On August 7, 2018, the Eleventh Circuit affirmed summary judgment in favor of defendant in Yellowfin Yachts v. Barker Boatworks, LLC. Sending the rival high-end boatmakers back to shore after a two-year dispute, the Eleventh Circuit concluded, among other things, that plaintiff had not done enough to maintain the secrecy of its alleged trade secret information.
Yellowfin Yachts manufactures center-consoled, open-fisherman styled boats. In 2006, Yellowfin hired Kevin Barker as a vice president of sales. Barker never signed an employment agreement with confidentiality clauses. He eventually left the company in 2014 and founded a competitor, Barker Boatworks. On his last day at Yellowfin, Barker allegedly downloaded hundreds of Yellowfin files, including “detailed purchasing history and specifications for all of Yellowfin’s customers,” as well as “drawings” and “style images” for Yellowfin boats and “related manufacturing information.”
Shortly thereafter, Yellowfin filed suit against Barker, alleging claims for trade dress infringement and violation of Florida’s Trade Secret Act. The district court granted Barker’s summary judgment motion on all claims. With respect to the trade secrets claims, it held that Yellowfin failed to identify a protectable trade secret and had not made “reasonable efforts” to protect its purported trade secrets.
On appeal, the Eleventh Circuit affirmed the district court’s rulings. First, on the trade dress infringement claim, the court rejected Yellowfin’s argument that the “swept” sheer line (a gently sloped “s”-shaped line that runs upward from the point at which a boat’s hull intersects with the deck to the boat’s lofted bow) on its boats was not unique, concluding that many boats in the relevant market had the sweeping sheer lines in Yellowfin boats. Further, it reasoned that it was not probable that sophisticated customers in the market would confuse these two boats.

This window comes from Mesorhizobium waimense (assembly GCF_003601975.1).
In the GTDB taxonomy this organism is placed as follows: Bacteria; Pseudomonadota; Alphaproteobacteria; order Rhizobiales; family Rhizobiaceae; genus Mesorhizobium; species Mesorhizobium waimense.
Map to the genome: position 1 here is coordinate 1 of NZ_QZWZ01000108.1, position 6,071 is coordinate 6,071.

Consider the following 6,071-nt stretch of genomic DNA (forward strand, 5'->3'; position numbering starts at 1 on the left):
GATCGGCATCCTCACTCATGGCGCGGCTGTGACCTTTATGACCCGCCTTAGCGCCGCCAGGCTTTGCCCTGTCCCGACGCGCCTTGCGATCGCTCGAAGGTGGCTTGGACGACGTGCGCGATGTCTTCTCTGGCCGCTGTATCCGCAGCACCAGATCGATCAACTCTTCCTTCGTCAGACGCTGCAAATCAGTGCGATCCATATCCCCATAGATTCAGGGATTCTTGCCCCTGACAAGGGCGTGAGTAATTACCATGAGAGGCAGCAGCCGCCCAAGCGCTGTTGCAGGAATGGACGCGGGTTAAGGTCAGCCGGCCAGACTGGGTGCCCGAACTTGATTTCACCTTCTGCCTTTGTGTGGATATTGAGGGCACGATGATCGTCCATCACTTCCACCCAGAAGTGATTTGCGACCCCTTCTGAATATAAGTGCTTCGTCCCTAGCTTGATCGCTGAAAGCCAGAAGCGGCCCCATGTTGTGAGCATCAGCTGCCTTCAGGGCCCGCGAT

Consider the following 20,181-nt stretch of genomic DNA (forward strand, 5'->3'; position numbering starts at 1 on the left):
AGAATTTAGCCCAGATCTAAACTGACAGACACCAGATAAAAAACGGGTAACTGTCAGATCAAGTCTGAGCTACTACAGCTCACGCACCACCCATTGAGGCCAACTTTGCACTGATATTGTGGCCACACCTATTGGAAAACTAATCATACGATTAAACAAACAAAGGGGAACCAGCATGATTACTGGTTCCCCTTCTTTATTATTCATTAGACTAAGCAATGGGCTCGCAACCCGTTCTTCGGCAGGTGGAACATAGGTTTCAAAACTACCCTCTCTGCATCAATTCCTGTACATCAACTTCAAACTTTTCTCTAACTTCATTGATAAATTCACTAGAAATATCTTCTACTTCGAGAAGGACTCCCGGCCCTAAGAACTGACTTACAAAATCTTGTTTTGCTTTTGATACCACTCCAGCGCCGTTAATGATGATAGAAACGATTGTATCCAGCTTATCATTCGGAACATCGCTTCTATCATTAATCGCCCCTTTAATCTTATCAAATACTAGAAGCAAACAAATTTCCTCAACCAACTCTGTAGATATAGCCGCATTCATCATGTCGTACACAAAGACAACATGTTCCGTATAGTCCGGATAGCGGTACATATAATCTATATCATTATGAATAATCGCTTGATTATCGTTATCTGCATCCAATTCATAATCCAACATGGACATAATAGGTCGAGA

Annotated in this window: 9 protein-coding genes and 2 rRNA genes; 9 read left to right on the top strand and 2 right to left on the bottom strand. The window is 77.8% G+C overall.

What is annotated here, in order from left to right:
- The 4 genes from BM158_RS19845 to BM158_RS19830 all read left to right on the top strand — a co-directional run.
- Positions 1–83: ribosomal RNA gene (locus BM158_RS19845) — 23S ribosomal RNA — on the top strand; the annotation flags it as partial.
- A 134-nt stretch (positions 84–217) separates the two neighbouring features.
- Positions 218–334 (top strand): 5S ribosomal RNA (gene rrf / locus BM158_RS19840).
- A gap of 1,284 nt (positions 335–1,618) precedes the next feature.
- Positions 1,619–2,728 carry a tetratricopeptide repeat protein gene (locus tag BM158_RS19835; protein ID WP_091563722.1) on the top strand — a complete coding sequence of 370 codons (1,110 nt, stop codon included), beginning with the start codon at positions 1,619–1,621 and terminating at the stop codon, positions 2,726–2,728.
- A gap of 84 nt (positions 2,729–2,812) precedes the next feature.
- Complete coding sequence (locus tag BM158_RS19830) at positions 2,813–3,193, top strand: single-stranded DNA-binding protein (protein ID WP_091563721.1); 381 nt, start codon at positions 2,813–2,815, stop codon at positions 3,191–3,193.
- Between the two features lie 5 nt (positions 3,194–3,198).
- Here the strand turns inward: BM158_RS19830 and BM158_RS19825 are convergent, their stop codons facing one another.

On its trade secrets claim, Yellowfin asserted that its trade secrets included “source information” (identity of and contracts with various sources) and “customer information” (information about past customers, including contact information and previous order specifications). The Florida Uniform Trade Secrets Act defines a trade secret as information that derives independent economic value from not being generally known to, and not being readily ascertainable through proper means by, other persons who can obtain economic value from its disclosure or use and is subject to reasonable efforts to maintain its secrecy.
The court concluded that information about Yellowfin’s suppliers was publicly available. It also held that the prices negotiated between Yellowfin and its suppliers were not trade secrets for several reasons. The prices lacked independent economic value to a smaller company like Barker because they were negotiated based on volume and partly on relationships. Barker had apparently learned about production costs during the ordinary course of working at Yellowfin.
The court similarly rejected arguments on the “customer information,” as Yellowfin did not take reasonable steps to protect its alleged trade secrets. Though Yellowfin limited employee access to the information on a password-protected system, it encouraged Barker to keep the information on his cellphone and personal laptop. The company also failed to request that Barker delete or return any of the information upon his departure, and did not mark the information as confidential
This case provides a valuable lesson to businesses that want to protect their trade secrets. Not only must they implement reasonable security measures to protect trade secrets on company time and company equipment, but they must also ensure adequate protections for when employees access trade secrets outside of the office or on personal devices.